Apple is an exciting stock to own. It's one of the few stocks where the underlying business is unquestionably grade A, yet the stock trades as if the business and its prospects are subpar. Case in point: a recent Apple analyst who downgrades his expectations for the business, yet maintains an outperform rating for the stock.
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A bullish downgrade?"Apple Shares Tumble on iPhone Demand Worries," reads a headline from theWall Street Journalthat began making rounds Tuesday, as Apple shares fell about 3% on the same day. The article cited an analyst who said demand for iPhone may be weaker than expected.
"Apple has lowered its component orders by as much as 10% according to our teams in Asia," said Credit Suisse analyst Kulbinder Garcha (via WSJ). The analyst cited "weak demand for the iPhone 6s launched in September," WSJ author Kristen Scholer wrote.
In light of the analyst's conclusion about Apple's component orders, Garcha now predicts Apple will sell 222 million iPhones next year, down from a prior estimate of 242 million. Further, Garcha has reduced his estimate for Apple's 2016 EPS by 6%. But here's what's interesting: In spite of meaningfully lower expectations, Garcha has opted to maintain his "outperform" rating for the stock.
The reason analysts like Garcha can remain optimistic about Apple stock even when they're less confident in the underlying business is because of the stock's conservative valuation. Trading at less than 13 times earnings, Apple doesn't need to grow revenue in order to build shareholder value. With the company's current levels of revenue and cash flow, the tech giant can generate around a 9% annual return on per-share intrinsic value simply by repurchasing shares, and paying out dividends.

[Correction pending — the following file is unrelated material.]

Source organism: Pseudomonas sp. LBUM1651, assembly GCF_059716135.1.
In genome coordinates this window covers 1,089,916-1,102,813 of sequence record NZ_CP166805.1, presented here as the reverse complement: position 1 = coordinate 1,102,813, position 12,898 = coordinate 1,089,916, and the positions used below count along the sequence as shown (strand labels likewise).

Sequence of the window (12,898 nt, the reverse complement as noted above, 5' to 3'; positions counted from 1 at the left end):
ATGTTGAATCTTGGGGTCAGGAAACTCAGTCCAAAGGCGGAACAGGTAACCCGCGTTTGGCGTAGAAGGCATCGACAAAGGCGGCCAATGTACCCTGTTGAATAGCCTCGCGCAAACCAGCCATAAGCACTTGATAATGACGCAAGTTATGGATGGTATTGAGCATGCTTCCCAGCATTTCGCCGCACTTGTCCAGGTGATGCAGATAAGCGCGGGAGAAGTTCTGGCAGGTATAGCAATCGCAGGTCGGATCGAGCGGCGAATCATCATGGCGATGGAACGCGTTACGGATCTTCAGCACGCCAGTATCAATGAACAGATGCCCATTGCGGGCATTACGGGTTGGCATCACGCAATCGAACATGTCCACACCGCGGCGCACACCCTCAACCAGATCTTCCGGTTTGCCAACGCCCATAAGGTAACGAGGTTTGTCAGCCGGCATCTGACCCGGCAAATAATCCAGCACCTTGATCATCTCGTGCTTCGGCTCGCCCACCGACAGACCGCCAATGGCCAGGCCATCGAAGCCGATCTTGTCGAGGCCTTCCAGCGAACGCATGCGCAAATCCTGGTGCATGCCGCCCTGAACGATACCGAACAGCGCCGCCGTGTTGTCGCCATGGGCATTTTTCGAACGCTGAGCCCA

Comparing Apple with McDonaldsOne of my favorite ways to illustrate the value in Apple stock at less than 13 times earnings is to compare it to McDonald's stock. Consider McDonald's and Apple compared side by side on some key metrics:
Despite Apple proving to investors it can still grow per-share value considerably, and generate loads of free cash flow (evident by the first two metrics in the table above, respectively), Apple still trades at a significant discount to McDonald's. This is clear by observing Apple's lower free cash flow yield -- measured by annual free cash flow as a percentage of market capitalization -- and its lower P/E ratio.
This isn't to say McDonald's stock is overvalued. The fast-food company obviously possesses many of the characteristics that investors who seek companies with staying power are looking for. But in just a few metrics, these comparisons make a strong case that Apple stock is undervalued.
No wonder investors can remain bullish on Apple stock, even when near-term revenue growth is uncertain: The stock's cheap valuation provides plenty of wiggle room.
The article Apple, Inc. Doesn't Need Revenue Growth to Build Shareholder Value originally appeared on Fool.com.
Daniel Sparks owns shares of Apple. The Motley Fool owns shares of and recommends Apple. Try any of our Foolish newsletter services free for 30 days. We Fools may not all hold the same opinions, but we all believe that considering a diverse range of insights makes us better investors. The Motley Fool has a disclosure policy.
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